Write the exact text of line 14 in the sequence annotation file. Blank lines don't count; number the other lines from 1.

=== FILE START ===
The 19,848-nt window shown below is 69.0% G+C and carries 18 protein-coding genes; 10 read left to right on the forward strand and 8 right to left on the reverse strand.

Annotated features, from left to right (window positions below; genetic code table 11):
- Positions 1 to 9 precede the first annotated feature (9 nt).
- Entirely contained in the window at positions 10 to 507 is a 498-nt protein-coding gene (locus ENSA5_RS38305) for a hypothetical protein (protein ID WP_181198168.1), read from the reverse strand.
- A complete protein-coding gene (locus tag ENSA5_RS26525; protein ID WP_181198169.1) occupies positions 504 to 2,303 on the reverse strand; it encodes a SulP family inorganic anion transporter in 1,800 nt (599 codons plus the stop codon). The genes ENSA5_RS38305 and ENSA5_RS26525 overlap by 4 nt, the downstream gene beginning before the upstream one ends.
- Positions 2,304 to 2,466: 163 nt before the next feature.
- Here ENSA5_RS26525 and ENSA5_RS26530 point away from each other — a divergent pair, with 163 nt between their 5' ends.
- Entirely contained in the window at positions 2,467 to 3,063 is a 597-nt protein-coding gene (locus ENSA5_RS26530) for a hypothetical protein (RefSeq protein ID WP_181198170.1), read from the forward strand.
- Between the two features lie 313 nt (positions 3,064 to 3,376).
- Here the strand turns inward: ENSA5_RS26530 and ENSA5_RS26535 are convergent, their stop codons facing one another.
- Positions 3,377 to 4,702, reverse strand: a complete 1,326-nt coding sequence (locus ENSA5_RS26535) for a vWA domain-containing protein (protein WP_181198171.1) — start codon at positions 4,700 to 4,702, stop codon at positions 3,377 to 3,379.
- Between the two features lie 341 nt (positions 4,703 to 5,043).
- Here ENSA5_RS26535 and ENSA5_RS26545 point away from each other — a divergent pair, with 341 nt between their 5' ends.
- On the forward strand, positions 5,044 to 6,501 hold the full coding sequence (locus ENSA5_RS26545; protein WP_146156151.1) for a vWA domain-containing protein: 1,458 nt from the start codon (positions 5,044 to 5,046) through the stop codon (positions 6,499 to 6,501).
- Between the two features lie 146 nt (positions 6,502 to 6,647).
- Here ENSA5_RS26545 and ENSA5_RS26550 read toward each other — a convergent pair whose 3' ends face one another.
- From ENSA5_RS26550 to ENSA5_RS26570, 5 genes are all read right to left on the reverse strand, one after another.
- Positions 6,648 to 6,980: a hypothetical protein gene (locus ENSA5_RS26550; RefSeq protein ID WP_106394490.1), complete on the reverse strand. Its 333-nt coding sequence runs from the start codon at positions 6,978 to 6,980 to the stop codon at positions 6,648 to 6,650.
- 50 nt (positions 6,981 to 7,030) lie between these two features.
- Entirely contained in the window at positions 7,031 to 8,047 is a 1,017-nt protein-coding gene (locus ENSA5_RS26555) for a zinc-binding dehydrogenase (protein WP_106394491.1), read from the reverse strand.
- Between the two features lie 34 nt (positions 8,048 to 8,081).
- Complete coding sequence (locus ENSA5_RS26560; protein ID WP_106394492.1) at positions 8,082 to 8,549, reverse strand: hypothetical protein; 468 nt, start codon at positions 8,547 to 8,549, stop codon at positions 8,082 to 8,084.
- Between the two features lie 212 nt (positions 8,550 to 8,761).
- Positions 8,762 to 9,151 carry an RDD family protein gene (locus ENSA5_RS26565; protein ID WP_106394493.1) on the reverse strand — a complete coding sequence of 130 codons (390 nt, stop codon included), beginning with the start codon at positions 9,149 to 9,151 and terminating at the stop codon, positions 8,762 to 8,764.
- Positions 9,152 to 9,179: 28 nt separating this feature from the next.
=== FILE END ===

- On the forward strand, positions 5,044 to 6,501 hold the full coding sequence (locus ENSA5_RS26545; protein WP_146156151.1) for a vWA domain-containing protein: 1,458 nt from the start codon (positions 5,044 to 5,046) through the stop codon (positions 6,499 to 6,501).